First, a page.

How to Quickly Copy Data Using SQL Server Data Tool (SSDT)
By: Simon Liew | Comments | Related: More > Other Database Platforms
I have a table with many columns in Teradata. I wanted to copy data from this Teradata table quickly to SQL Server to do some data reconciliation. Manually defining a destination table in SQL Server with the column names and its equivalent data type would be very time consuming. Do the SQL Server Data Tools (SSDT) have any features to create a table in SQL Server with all the columns and its equivalent data type as well as bringing the data across easily?
There is a way in SSDT to generate a CREATE TABLE script which will contain the column names from the source table and its equivalent data type in SQL Server. This process can be used to map the source columns to SQL Server and copy the data across from the source into SQL Server.
In this tip, we will run through the step-by-step process using SSDT to create an equivalent table in SQL Server and copy the data across. Pay attention to Step 6 in this tip. Step 6 is where we will generate the CREATE TABLE script and define the column mapping between the source Teradata table and destination SQL Server table.
In this tip we are using Teradata as the source and this tip assumes the OLEDB driver for Teradata is already installed.
Step 1 - Launch an Integration Services Project in SSDT
Launch SSDT to create a new Integration Service Project.
By default, a blank SSIS package will be created with the name Package.dtsx.
Step 2 - Integration Services Data Flow Tasks for Teradata and SQL Server
In SSDT, drag and drop a Data Flow Task into the package. Create 2 OLE DB Connection Managers, one for the source database to Teradata, and another one for the destination database in the SQL Server.
Step 3 - Integration Services OLE DB Source and Destination
Inside the Data Flow Task, drag and drop an OLE DB Source and an OLE DB Destination to map to the source and destination connection manager.
Step 4 - Teradata Extract Query
Type the extract query into the SQL command text of source Teradata.
Then click on the Columns page. This will automatically populate the Available External Columns of the source table in Teradata. As you can see, the table in this tip contains many columns as outlined in the problem description.
Step 5 - Connect the Data Flow Tasks in Integration Services
Connect the data flow path precedence of the OLE DB Source to the OLE DB Destination. Note that the destination OLE DB task name is renamed to WIDE_TABLE.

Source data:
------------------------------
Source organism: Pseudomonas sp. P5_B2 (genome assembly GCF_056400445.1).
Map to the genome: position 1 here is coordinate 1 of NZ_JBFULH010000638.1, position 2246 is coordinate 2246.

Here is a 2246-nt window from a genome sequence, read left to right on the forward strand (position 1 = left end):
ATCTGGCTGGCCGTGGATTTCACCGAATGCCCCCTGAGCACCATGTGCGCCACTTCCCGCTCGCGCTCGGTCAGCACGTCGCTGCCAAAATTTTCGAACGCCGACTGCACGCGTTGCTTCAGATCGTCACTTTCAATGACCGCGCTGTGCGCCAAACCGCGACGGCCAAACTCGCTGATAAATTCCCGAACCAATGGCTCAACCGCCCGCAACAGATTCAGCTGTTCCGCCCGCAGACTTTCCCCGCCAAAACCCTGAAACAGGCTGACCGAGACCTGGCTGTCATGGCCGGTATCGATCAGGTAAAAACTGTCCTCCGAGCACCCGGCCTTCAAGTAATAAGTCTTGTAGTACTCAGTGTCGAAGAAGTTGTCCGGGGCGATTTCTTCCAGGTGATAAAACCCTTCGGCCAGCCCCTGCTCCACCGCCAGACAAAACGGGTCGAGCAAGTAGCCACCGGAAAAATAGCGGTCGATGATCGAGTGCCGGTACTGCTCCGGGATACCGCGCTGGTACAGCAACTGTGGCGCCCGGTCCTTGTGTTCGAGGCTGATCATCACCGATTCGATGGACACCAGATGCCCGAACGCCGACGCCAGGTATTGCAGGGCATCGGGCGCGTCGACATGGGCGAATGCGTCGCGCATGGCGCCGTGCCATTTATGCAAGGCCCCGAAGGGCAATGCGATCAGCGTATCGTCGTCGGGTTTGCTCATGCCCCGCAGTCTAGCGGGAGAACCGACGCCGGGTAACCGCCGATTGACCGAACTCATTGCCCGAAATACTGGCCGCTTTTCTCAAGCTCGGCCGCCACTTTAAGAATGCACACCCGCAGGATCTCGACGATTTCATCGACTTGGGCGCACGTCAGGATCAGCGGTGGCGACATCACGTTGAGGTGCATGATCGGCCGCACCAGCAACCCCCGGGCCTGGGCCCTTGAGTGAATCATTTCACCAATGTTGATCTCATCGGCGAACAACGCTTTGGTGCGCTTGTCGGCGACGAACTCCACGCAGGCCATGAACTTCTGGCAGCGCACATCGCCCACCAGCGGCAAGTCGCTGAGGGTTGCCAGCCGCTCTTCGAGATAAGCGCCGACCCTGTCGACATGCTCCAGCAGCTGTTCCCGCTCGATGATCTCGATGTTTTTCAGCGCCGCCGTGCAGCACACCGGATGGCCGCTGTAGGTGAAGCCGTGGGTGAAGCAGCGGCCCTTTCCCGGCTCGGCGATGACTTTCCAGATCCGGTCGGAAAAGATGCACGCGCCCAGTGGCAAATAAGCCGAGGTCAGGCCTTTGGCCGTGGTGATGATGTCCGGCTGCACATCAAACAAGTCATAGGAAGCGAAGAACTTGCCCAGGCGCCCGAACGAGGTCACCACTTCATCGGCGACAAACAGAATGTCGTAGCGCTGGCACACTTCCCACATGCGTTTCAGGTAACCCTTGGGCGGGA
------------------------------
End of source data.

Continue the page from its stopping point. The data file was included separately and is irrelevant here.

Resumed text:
Step 6 - Modify the OLE DB Destination in Integration Services
Double-click the destination OLE DB task, then you will see the OLE DB Destination Editor. This form editor allows the CREATE TABLE script to be generated with the column name and data type of the source Teradata table.
Click on the New button as highlighted in the red box.
The form that pops up will generate the CREATE TABLE data definition script populated with all the column names and the data type of the source Teradata table. Note that the table name in the generated script here will be the name of the OLE DB Destination task name.
Click OK would create the WIDE_TABLE table in the destination SQL Server database as configured in the Destination Connection manager.
After clicking the OK button and the table is created, the form will go back to the OLE DB Destination Editor. There is a Warning sign at the bottom of the form to map the columns on the Mapping page.
Step 7 - Correct Column Mappings in Integration Services
Click on the Mappings page and this will automatically map the source to destination columns based on the same column name created.
Now the Data Flow Task is complete and all the previous errors and warnings are gone.
Step 8 - Execute Integration Services Package
Right-click on the SSIS package and choose “Execute Package” to kick off the package execution.
Step 9 - Verify the Data Export from Teradata to SQL Server
In SSMS, you can verify that the new WIDE_TABLE table has been created and contains all the columns of the source Teradata table.
Try this out next time you need to import data into SQL Server.
Also, check out these other articles:
- SQL Server Data Tools
- Task 4: Creating an SSIS Project using SQL Server Data Tools
- Installing Teradata Client Tools to use with SQL Server Integration Services
- Integration Services (SSIS) Connections
- Check out all of the Integration Services tips
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